How to Tie Two Fishing Lines Together – 5 Best Knots

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When anglers want the benefits of two different fishing lines together, they tend to tie the segments of these lines with a knot. Several types of knots can be used to connect two fishing lines. However, not every fishing knot is good enough to provide the required strength. Therefore, in this article, we shall teach you how to tie two fishing lines together with the 5 most trusted knots that do not open easily and can be tied quickly while fishing. 

Different Knots to Tie Two Lines Together

1. Alberto Knot

Sometimes anglers do not have a single type of fishing line in abundance. For this reason, they have to tie two different fishing lines together. For instance, most anglers prefer tying a mono fishing line with a braided fishing line. Since the diameters and composition of these two fishing lines are different, simple knots cannot hold them together properly. To solve the problem, a man named Alberto Knei invented the famous Alberto knot. 

2. Steps to tie an Alberto knot

a. Make a loop with the monofilament fishing line and pass a 10-inch segment of the braided fishing line through this loop. 

b. Making the loop will create a double line section of the monofilament segment. Now, hold the loop with the small braided fishing line segment in your left hand and start wrapping the rest of the braided line around the double line. 

c. Make seven wraps in this fashion. After this, wrap the braided line seven more times, but in the backward direction towards the loop, such that the latter ones overlap the previously made wraps.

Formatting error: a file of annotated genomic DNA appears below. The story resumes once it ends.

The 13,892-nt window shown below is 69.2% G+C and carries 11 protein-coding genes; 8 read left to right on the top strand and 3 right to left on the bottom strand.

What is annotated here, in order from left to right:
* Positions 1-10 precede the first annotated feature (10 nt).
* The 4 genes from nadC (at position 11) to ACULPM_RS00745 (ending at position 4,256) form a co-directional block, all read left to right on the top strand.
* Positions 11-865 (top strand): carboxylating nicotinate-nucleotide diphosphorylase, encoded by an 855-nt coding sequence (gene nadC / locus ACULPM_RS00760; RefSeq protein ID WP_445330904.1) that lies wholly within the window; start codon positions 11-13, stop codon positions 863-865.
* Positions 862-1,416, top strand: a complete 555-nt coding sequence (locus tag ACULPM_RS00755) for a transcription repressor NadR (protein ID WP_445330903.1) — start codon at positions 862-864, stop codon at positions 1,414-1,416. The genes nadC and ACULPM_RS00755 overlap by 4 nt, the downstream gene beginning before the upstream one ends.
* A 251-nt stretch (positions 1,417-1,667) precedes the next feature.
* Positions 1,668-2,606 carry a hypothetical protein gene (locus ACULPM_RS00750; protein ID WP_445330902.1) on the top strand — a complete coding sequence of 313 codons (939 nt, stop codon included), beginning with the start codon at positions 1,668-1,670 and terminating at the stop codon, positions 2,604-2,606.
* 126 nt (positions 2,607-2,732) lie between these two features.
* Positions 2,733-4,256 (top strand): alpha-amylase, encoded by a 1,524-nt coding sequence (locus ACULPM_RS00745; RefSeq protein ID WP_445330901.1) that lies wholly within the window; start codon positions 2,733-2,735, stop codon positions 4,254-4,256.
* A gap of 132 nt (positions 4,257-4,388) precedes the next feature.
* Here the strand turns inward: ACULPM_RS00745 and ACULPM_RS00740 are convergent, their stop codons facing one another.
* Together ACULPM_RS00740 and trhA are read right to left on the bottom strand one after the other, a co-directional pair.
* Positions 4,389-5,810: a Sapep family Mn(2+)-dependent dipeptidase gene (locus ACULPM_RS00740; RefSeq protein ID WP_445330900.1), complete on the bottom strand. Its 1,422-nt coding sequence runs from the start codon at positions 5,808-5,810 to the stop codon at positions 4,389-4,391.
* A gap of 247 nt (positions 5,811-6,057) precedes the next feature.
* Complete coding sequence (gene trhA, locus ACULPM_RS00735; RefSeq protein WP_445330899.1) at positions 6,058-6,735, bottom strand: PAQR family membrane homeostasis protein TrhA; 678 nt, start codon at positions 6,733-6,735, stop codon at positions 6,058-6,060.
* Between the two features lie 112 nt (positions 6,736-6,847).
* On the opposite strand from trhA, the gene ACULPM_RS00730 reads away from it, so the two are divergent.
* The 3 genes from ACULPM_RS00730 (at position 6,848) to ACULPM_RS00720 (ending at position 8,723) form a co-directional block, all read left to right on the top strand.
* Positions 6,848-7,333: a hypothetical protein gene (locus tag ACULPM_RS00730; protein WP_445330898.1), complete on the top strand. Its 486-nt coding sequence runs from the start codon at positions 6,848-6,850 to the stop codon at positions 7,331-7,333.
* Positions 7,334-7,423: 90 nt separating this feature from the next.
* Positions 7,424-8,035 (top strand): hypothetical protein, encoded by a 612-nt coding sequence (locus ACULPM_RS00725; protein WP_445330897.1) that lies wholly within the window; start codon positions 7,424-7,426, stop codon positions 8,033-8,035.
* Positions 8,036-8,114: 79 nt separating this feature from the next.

d. Put the tag end of the braided fishing line through the center of the loop. Pull the braided fishing line to tighten the alternative wraps. 

e. Cut the tag ends and excess segments of both the fishing lines. 

3. Australian Quickie Knot

To learn how to tie 2 fishing lines together, mastering the Australian quickie knot is a must. The Australian quickie knot helps in tying a braided fishing line with a fluorocarbon lead line. After making a simple double line in the braid, the fluorocarbon lead line can be attached to the braided fishing line with the Australian quickie knot within seconds. Hence, the name. 

Steps to tie an Australian Quickie knot:

a. To create a double line section loop in the braided segment, use the traditional Bimini twist. You can use alternative knots such as a triple surgeon knots, as well. However, using the traditional Bimini twist will give more strength to the complete knot. 

b. Take a 13-inch segment of the fluorocarbon lead line and wrap it 13 times around the double line of the braided segment. Start near the loop end and move towards the opposite end.

c. Put the tag end of the fluorocarbon line through the braided double line section loop. Pull the fluorocarbon line, so that the knots get tightened, and are arranged neatly. Once you feel that the wraps are tight enough, and both fluorocarbon and braided lines are tied together, cut the excess tag end segment of the fluorocarbon fishing line.

5. J Knot

The J Knot ties two fishing lines in the strongest possible way, without decreasing the inherent strength of either of the fishing lines, which is common in other types of knots involving alternate twisting.